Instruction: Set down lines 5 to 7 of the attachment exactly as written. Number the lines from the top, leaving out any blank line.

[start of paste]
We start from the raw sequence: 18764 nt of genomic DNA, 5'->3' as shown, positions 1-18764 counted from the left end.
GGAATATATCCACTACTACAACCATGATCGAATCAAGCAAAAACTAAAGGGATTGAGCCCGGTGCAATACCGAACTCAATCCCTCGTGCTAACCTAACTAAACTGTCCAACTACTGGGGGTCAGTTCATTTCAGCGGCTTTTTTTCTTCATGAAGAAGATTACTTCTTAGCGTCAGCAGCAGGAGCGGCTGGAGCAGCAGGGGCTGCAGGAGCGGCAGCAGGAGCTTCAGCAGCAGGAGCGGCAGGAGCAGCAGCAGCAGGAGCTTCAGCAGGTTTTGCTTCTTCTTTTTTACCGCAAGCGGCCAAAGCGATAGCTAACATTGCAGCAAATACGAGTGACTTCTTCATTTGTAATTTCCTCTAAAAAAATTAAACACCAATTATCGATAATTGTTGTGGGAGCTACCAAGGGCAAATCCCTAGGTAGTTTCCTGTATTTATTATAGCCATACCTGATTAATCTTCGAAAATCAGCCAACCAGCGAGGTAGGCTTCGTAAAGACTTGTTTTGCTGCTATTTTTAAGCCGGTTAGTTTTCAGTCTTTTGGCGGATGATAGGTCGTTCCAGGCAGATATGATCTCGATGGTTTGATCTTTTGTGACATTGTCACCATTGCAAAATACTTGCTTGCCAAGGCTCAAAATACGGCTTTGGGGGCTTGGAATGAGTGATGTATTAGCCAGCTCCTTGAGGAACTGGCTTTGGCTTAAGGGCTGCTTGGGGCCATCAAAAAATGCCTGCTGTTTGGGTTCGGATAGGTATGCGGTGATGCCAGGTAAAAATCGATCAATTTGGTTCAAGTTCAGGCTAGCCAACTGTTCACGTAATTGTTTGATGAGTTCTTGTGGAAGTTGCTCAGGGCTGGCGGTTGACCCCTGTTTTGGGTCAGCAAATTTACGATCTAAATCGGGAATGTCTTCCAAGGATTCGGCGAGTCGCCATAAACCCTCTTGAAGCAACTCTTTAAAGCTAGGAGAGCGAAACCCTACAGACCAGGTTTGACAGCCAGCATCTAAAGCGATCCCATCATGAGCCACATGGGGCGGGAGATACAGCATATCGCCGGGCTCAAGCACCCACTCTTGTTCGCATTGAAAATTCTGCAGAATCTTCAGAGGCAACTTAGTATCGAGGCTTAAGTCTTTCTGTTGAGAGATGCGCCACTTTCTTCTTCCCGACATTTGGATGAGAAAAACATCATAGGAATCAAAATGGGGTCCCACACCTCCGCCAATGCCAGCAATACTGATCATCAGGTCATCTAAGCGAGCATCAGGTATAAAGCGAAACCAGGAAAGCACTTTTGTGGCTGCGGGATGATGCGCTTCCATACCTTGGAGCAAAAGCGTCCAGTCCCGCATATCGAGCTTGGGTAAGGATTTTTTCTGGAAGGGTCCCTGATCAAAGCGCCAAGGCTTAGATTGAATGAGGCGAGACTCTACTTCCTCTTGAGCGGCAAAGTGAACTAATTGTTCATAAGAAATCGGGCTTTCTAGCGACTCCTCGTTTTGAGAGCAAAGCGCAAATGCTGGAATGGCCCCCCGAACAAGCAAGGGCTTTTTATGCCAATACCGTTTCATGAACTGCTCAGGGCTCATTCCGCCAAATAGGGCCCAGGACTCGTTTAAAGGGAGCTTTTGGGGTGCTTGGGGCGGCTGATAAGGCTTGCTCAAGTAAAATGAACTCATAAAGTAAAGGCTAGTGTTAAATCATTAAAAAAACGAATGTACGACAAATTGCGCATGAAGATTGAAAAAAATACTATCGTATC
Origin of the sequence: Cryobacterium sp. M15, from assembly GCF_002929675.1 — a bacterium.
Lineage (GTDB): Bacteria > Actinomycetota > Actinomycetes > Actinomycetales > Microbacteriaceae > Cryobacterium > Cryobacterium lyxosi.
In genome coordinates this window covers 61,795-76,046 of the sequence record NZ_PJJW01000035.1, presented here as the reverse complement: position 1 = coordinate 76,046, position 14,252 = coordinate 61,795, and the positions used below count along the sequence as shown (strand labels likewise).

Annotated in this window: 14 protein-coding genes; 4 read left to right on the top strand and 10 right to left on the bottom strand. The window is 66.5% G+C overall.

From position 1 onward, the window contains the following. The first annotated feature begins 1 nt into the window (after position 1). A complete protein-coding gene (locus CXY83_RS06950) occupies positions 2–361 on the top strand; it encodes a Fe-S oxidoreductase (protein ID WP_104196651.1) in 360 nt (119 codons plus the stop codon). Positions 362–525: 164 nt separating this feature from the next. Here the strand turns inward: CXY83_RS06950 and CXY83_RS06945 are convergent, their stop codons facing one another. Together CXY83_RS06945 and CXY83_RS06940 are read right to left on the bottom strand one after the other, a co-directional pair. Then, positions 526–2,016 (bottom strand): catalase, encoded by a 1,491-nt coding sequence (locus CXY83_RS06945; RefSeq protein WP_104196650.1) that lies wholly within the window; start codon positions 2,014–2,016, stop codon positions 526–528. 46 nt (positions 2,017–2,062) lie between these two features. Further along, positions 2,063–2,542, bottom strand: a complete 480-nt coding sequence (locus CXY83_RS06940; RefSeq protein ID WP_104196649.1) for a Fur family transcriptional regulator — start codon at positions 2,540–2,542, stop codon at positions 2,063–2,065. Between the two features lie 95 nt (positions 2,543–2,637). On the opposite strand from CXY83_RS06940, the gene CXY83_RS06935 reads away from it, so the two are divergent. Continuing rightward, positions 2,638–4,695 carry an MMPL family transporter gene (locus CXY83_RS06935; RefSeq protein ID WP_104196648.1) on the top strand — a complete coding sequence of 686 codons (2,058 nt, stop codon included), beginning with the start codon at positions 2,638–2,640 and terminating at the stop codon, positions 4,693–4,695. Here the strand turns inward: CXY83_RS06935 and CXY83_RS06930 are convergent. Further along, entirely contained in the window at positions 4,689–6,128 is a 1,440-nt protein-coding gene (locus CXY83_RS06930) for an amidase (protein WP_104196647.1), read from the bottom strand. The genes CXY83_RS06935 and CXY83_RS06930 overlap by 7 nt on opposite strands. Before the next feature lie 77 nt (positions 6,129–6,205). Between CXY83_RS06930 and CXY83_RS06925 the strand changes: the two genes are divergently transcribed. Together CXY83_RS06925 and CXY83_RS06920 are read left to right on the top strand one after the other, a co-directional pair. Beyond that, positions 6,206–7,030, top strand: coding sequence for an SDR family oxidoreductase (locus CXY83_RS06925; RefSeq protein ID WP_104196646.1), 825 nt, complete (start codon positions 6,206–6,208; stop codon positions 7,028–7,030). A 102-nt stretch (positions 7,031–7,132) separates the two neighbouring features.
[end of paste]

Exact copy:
In genome coordinates this window covers 61,795-76,046 of the sequence record NZ_PJJW01000035.1, presented here as the reverse complement: position 1 = coordinate 76,046, position 14,252 = coordinate 61,795, and the positions used below count along the sequence as shown (strand labels likewise).

Annotated in this window: 14 protein-coding genes; 4 read left to right on the top strand and 10 right to left on the bottom strand. The window is 66.5% G+C overall.

From position 1 onward, the window contains the following. The first annotated feature begins 1 nt into the window (after position 1). A complete protein-coding gene (locus CXY83_RS06950) occupies positions 2–361 on the top strand; it encodes a Fe-S oxidoreductase (protein ID WP_104196651.1) in 360 nt (119 codons plus the stop codon). Positions 362–525: 164 nt separating this feature from the next. Here the strand turns inward: CXY83_RS06950 and CXY83_RS06945 are convergent, their stop codons facing one another. Together CXY83_RS06945 and CXY83_RS06940 are read right to left on the bottom strand one after the other, a co-directional pair. Then, positions 526–2,016 (bottom strand): catalase, encoded by a 1,491-nt coding sequence (locus CXY83_RS06945; RefSeq protein WP_104196650.1) that lies wholly within the window; start codon positions 2,014–2,016, stop codon positions 526–528. 46 nt (positions 2,017–2,062) lie between these two features. Further along, positions 2,063–2,542, bottom strand: a complete 480-nt coding sequence (locus CXY83_RS06940; RefSeq protein ID WP_104196649.1) for a Fur family transcriptional regulator — start codon at positions 2,540–2,542, stop codon at positions 2,063–2,065. Between the two features lie 95 nt (positions 2,543–2,637). On the opposite strand from CXY83_RS06940, the gene CXY83_RS06935 reads away from it, so the two are divergent. Continuing rightward, positions 2,638–4,695 carry an MMPL family transporter gene (locus CXY83_RS06935; RefSeq protein ID WP_104196648.1) on the top strand — a complete coding sequence of 686 codons (2,058 nt, stop codon included), beginning with the start codon at positions 2,638–2,640 and terminating at the stop codon, positions 4,693–4,695. Here the strand turns inward: CXY83_RS06935 and CXY83_RS06930 are convergent. Further along, entirely contained in the window at positions 4,689–6,128 is a 1,440-nt protein-coding gene (locus CXY83_RS06930) for an amidase (protein WP_104196647.1), read from the bottom strand. The genes CXY83_RS06935 and CXY83_RS06930 overlap by 7 nt on opposite strands. Before the next feature lie 77 nt (positions 6,129–6,205). Between CXY83_RS06930 and CXY83_RS06925 the strand changes: the two genes are divergently transcribed. Together CXY83_RS06925 and CXY83_RS06920 are read left to right on the top strand one after the other, a co-directional pair. Beyond that, positions 6,206–7,030, top strand: coding sequence for an SDR family oxidoreductase (locus CXY83_RS06925; RefSeq protein ID WP_104196646.1), 825 nt, complete (start codon positions 6,206–6,208; stop codon positions 7,028–7,030). A 102-nt stretch (positions 7,031–7,132) separates the two neighbouring features.